The city of Chicago is set to renegotiate some major union contracts this year, and the city’s inspector general is suggesting places where it could save money.
These collective bargaining agreements cover 90 percent of city workers, including police officers and firefighters, and many of them are set to expire next month.
Inspector General Joe Ferguson said most of these contracts were negotiated 10 years ago when city finances were healthier and then-Mayor Richard M. Daley’s administration was trying to win union support for the Olympics bid. On Wednesday, Ferguson released a report that detailed a few places where his office thought the city could negotiate some savings.
For example, Ferguson said instead of giving automatic uniform allowances, money could be given out to city employees based on need. He also suggests a revamp of the police comp time system, as his office calculated the city paid out more than $23 million dollars to officers retiring in 2013 and 2014.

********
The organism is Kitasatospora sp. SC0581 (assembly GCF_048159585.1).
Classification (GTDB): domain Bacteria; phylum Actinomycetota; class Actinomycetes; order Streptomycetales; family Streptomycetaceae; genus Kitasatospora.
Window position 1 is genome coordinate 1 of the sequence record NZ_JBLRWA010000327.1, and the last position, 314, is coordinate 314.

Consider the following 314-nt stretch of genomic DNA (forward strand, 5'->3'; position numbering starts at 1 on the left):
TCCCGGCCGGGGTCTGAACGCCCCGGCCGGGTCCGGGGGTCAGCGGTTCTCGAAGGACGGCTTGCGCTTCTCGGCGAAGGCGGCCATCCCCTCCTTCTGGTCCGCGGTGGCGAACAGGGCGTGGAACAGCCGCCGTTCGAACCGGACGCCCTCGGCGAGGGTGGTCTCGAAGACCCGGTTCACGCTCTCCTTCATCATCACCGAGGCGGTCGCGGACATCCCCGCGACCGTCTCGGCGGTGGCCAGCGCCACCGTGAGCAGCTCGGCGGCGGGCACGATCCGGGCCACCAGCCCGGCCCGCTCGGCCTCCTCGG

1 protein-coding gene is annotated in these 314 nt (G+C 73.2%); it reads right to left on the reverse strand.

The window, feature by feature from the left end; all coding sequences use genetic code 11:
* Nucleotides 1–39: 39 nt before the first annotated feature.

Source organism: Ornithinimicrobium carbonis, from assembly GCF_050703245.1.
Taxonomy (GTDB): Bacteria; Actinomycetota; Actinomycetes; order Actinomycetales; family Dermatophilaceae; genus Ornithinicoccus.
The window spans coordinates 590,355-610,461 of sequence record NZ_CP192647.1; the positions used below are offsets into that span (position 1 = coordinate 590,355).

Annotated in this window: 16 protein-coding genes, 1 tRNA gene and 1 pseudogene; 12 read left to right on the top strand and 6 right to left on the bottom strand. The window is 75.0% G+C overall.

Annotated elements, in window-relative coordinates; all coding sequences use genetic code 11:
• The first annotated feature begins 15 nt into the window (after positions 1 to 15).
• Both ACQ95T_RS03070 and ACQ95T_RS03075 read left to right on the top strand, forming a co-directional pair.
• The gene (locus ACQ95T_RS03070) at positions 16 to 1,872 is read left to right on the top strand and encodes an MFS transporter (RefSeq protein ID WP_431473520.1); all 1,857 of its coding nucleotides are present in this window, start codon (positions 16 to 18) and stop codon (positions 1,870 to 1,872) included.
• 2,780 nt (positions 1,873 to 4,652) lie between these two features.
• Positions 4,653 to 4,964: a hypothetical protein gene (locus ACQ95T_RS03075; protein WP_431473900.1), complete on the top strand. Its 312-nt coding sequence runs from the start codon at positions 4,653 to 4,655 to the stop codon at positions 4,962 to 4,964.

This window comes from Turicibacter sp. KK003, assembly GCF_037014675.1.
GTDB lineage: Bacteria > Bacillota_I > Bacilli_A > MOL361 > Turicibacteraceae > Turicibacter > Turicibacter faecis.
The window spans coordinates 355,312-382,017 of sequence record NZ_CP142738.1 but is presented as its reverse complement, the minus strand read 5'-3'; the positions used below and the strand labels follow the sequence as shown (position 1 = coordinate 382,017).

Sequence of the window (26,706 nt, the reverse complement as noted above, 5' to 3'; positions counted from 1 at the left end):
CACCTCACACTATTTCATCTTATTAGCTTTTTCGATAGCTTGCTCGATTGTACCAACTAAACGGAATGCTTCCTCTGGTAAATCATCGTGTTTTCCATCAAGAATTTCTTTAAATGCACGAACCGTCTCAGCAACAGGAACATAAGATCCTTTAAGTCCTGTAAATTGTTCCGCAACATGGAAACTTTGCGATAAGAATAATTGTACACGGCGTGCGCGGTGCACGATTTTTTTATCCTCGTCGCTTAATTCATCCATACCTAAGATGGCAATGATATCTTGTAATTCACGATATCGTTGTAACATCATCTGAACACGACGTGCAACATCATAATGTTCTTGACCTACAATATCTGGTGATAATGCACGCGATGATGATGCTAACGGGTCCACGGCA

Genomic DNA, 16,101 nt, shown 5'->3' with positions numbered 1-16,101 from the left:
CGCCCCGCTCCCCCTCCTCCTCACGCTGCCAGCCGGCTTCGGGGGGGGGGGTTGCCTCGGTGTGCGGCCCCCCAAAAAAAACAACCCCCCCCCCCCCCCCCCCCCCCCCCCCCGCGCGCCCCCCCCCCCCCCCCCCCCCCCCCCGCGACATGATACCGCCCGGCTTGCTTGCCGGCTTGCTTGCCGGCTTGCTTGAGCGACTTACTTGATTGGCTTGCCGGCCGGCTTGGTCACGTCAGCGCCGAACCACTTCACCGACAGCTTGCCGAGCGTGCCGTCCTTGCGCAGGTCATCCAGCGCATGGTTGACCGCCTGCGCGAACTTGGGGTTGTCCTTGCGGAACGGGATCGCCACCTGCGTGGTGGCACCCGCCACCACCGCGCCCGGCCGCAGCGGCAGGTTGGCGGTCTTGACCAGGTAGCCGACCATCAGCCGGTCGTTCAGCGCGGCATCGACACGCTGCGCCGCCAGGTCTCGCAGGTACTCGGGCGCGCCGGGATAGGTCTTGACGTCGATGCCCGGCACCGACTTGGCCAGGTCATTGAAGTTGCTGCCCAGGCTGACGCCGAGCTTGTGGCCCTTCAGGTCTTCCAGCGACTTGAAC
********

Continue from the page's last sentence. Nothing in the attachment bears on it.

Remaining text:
“It is incumbent on both management and labor to hold in mind the people of Chicago, who have a vested interest in the outcome of this complex and difficult task,” Ferguson said in a statement. “The people rightfully expect the City and its unions to protect public funds and to reward and incentivize public service by providing fair compensation and treating workers with respect.”
In response, Chicago Police Union President Kevin Graham said in a statement that he wouldn’t negotiate the police contract in the media, but he said the union has suggested a solution to the comp time issue in the past.
Lauren Chooljian covers city politics for WBEZ. You can follow her at @laurenchooljian.